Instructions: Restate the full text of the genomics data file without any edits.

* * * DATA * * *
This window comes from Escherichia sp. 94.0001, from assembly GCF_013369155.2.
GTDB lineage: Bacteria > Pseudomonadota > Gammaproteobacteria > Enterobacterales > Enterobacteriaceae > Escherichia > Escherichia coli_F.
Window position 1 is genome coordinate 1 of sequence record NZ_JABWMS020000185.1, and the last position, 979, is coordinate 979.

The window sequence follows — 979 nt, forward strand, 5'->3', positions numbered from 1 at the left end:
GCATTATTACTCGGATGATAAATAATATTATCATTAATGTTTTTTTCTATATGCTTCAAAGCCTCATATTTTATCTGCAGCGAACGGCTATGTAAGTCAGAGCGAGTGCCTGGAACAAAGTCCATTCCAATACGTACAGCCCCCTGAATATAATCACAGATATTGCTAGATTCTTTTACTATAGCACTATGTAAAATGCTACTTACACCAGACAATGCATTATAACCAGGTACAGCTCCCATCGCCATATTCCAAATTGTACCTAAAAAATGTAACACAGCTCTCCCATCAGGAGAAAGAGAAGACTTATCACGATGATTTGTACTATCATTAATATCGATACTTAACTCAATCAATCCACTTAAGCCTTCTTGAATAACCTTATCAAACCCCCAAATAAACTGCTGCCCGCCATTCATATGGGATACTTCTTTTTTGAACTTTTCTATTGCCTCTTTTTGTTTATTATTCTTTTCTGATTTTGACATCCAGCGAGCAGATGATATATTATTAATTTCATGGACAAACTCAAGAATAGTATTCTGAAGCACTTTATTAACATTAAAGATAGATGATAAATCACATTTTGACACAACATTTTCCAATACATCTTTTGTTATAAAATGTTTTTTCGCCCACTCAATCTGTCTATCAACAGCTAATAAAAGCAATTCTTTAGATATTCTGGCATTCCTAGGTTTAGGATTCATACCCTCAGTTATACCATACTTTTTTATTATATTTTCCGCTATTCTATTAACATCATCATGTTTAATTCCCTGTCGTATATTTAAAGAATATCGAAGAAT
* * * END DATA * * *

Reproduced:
This window comes from Escherichia sp. 94.0001, from assembly GCF_013369155.2.
GTDB lineage: Bacteria > Pseudomonadota > Gammaproteobacteria > Enterobacterales > Enterobacteriaceae > Escherichia > Escherichia coli_F.
Window position 1 is genome coordinate 1 of sequence record NZ_JABWMS020000185.1, and the last position, 979, is coordinate 979.

The window sequence follows — 979 nt, forward strand, 5'->3', positions numbered from 1 at the left end:
GCATTATTACTCGGATGATAAATAATATTATCATTAATGTTTTTTTCTATATGCTTCAAAGCCTCATATTTTATCTGCAGCGAACGGCTATGTAAGTCAGAGCGAGTGCCTGGAACAAAGTCCATTCCAATACGTACAGCCCCCTGAATATAATCACAGATATTGCTAGATTCTTTTACTATAGCACTATGTAAAATGCTACTTACACCAGACAATGCATTATAACCAGGTACAGCTCCCATCGCCATATTCCAAATTGTACCTAAAAAATGTAACACAGCTCTCCCATCAGGAGAAAGAGAAGACTTATCACGATGATTTGTACTATCATTAATATCGATACTTAACTCAATCAATCCACTTAAGCCTTCTTGAATAACCTTATCAAACCCCCAAATAAACTGCTGCCCGCCATTCATATGGGATACTTCTTTTTTGAACTTTTCTATTGCCTCTTTTTGTTTATTATTCTTTTCTGATTTTGACATCCAGCGAGCAGATGATATATTATTAATTTCATGGACAAACTCAAGAATAGTATTCTGAAGCACTTTATTAACATTAAAGATAGATGATAAATCACATTTTGACACAACATTTTCCAATACATCTTTTGTTATAAAATGTTTTTTCGCCCACTCAATCTGTCTATCAACAGCTAATAAAAGCAATTCTTTAGATATTCTGGCATTCCTAGGTTTAGGATTCATACCCTCAGTTATACCATACTTTTTTATTATATTTTCCGCTATTCTATTAACATCATCATGTTTAATTCCCTGTCGTATATTTAAAGAATATCGAAGAAT